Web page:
At Auschwitz in 1944, the viewer is put in a situation to literally follow one of the members of a Sonderkommando, a group of selected imprisoned Jews who had the duty of removing the corpses from gas chambers, while he tries to smuggle his alleged child to bury him with honors from a rabbi.

The film is at all times either in first person or in over-the-shoulder point of view of the protagonist which adds to the claustrophobia, adding in another unnerving trait that appears while watching it. The horrors of concentration camps can be seen in every frame, but they are situated in a corner of our periphery sight, giving the viewer enough space to imagine the evils around the protagonist by himself. There is no time for rest for 100 minutes of film’s duration; the viewer will feel constant nausea and the end will leave him to think for days about the selfishness and hopelessness the feature shows.

 

15. Devils on the Doorstep (Jiang Wen, 2000)

Devils on the Doorstep

War, like the movies that are inspired by that theme, is disgusting and horrifying; it shows the worst of human nature. This film is the same, aside from one little difference, and that is that you’re going to roll on the floor from laughter in particular scenes. This is tragicomedy at its finest and the fact that it is a war movie makes it even more brutal.

Roughly 140 minutes of beautiful black-and-white cinematography where the actors are trying to scream their lungs out, while they’re finding themselves in comedic situations (such as threatening the Chinese) that, in a moment, throw the viewer off from the uptight feelings, only to return later with a cold slap or realism.

This movie was banned in China (PR) for years, because the last scene (the only one in color) indicated that the problems shown on the silver screen can easily be parallel to the state of the country at that time, but even with that, the movie survived and became one of the most celebrated works from the mainland, ever since the works of the fifth generation.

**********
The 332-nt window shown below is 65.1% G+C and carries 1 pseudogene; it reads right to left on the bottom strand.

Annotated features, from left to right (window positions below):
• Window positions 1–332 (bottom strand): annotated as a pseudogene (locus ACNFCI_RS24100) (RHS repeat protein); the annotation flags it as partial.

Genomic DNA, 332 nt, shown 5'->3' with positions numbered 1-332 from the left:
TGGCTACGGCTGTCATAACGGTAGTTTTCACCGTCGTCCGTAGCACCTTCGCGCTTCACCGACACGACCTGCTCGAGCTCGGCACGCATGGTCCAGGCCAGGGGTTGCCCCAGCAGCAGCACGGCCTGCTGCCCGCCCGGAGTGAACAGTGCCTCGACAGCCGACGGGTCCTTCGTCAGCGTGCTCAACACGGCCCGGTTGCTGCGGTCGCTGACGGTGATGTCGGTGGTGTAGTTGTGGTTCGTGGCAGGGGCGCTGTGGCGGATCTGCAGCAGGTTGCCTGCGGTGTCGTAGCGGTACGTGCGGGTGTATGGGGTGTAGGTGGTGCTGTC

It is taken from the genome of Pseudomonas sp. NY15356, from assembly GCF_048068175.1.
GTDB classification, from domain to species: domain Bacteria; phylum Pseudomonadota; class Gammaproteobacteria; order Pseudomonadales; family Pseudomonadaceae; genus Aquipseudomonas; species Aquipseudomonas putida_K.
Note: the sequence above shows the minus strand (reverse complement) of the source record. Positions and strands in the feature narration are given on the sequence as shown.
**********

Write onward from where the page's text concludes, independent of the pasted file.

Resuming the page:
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  • Brandon Thompson

    Son of Saul should’ve won the Palme d’Or and be much higher on this list.

    • Kosta Jovanovic

      I agree for Palme, and i must say even i am broken i put it that low, but the movies are just great

    • AmazingAmy

      Agree…if not because L’Enfant terrible Dolan stall it, either Carol or Saul Fia emerged as winner

  • bd

    Ulysses’ Gaze should be higher

  • This is where 2nd place actually means something. I would love to win the Grand Prix.

    • Kosta Jovanovic

      You are not alone in that though, and thank you.

  • Ricardo Correia

    Jean-Pierre Leaud is fantastic in The Mother and the Whore, a really Oscar worthy performance

  • grootrm

    Oh wow what a surprise, a soviet communist era movie gets top ranking on this website.

    • Vincenzo Politi

      Tarkovsky was living in exile. He made his last two movies in Italy (Nostalghia) and Sweden (Sacrifice). He never went back to Soviet Russia. He died in Paris. Some people actually think he was murdered by the KGB. You couldn’t get a more ‘anti-communist’ movie director, really, but you are a bit too ignorant about cinema to understand it.

      • grootrm

        That is quite the ignorant post, given my love and understanding of world cinema.

        Tarkovsky made his LAST TWO movies out of the country, and that settles it? No, sorry, that is not good enough.

        His movies upset the communist censors yes, because his films were either viewed as portraying the world outside the Iron Curtain as too “nice” and pacifistic, which contradicted Soviet propaganda, or they did not denegrate or mock religion enough, all in the heat of the Cold War, nevertheless, when his movies made firm economic stances they were decidedly anti-capitalist, not anti-communist.

        He did not go back to the Soviet Union out of choice.

        You don’t seem to understand that communists murdered or imprisoned other communists every day in the USSR.

        You assert my ignorance about cinema, perhaps world politics and history are where you could use some reading. Thanks.

        • Jacob Lyon Goddard

          Speaking ill of Tarkovsky on a cinephile website is brave.
          Horribly misguided, but brave.

          • Jacob Lyon Goddard

            Hating Tarkovsky’s films because he was a Russian communist makes about as much sense as hating Hitchcock’s because he was an English Imperialist. You’re just angry and looking for something to lash out at.

          • Vincenzo Politi

            Try to let him understand this point. He said he didn’t go back to Russia out of choice… Yeah, but why did he made such a choice to begin with? Some people are just hilarious.

          • grootrm

            Did you know there is a difference in opinions among communists? That, you know, as historically resulted in the murder of countless “bad” communists? Look up the Kulaks. Communists killing other communists is daily life.

            You make it seem like because he had disagreements with the Soviets, that he was pro-capitalist?

            What you are doing is tiptoeing the false dichotomy fallacy line.

          • Vincenzo Politi